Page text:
We'll be seeing even more regulations like road and traffic access restrictions, helmet laws, health and life insurance penalties for motorcyclists, equipment inspections, and even more limitations on motorcycles that can be imported and receive EPA and DOT approvals. That, particularly, bothers me because the bikes I like the best are the bikes that provide the lowest profit margins for manufacturers. Those bikes will be the first to go when the boom falls. High tech, leading edge, small caliber bikes are only profitable if they sell in big numbers. Without those profits, even the big companies will try to imitate the boutique bike manufacturers to attract the discretionary dollars of the idle rich, because that's where the big bucks for minimal engineering and manufacturing investment lies.
I can clearly remember a lot of great bikes rotting on the showroom floors in the early and mid-80s. Depressing times and the bikes that followed were almost as depressing. Today's big bikes are the residue of that economic lesson. A lesson not well learned by the motorcycling business. Motorcycling is not the kind of activity that survives well in a vacuum. We have to stick together, as a sport and a mode of transportation, or we all vanish. I don't think the World Wide Web model will work for motorcycling. If we put enough incompetent people on the road, insurance companies and government will start to take notice. That won't be a good thing.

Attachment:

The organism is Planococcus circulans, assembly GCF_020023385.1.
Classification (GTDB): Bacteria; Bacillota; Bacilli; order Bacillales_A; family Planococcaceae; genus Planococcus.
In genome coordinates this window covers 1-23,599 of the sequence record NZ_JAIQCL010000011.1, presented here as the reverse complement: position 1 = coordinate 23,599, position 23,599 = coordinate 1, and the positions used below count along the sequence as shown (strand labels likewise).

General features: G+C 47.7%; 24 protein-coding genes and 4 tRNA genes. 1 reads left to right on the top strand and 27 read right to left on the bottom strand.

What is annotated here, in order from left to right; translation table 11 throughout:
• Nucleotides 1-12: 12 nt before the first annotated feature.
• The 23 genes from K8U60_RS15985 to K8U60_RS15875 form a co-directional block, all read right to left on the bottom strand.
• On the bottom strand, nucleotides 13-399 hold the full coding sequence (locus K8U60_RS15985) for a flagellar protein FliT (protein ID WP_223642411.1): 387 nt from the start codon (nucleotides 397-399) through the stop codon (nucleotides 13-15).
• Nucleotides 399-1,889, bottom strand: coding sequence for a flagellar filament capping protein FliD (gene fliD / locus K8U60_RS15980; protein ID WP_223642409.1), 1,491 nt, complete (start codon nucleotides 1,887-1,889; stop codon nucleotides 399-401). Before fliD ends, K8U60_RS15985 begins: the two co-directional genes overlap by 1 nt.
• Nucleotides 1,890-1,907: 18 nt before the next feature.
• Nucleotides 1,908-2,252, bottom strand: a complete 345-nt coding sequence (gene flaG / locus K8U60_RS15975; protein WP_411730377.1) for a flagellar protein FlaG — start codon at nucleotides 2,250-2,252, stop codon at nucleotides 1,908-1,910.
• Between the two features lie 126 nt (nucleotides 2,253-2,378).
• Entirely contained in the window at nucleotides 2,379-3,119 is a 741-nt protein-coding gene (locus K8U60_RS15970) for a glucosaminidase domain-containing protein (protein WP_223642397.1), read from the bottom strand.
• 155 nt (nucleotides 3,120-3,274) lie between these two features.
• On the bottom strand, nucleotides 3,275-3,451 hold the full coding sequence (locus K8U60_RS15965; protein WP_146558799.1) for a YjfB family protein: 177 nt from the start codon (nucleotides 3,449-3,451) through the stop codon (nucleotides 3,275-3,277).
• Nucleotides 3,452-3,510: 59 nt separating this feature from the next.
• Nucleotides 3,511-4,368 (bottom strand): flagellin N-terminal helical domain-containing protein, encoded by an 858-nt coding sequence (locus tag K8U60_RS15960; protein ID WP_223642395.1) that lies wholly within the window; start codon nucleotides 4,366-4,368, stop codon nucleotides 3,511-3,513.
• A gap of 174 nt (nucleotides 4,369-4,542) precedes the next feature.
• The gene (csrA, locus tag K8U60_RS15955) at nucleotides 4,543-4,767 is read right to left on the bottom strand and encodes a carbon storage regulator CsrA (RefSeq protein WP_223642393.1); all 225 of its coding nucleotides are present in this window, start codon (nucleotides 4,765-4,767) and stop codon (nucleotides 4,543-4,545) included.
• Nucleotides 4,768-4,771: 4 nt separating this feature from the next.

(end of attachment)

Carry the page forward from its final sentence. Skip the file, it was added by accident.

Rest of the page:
Nov 1, 2014
Hi there. I'd just send you an email, but I can't find one, so I hope you don't mind if I ask my question here in the comments.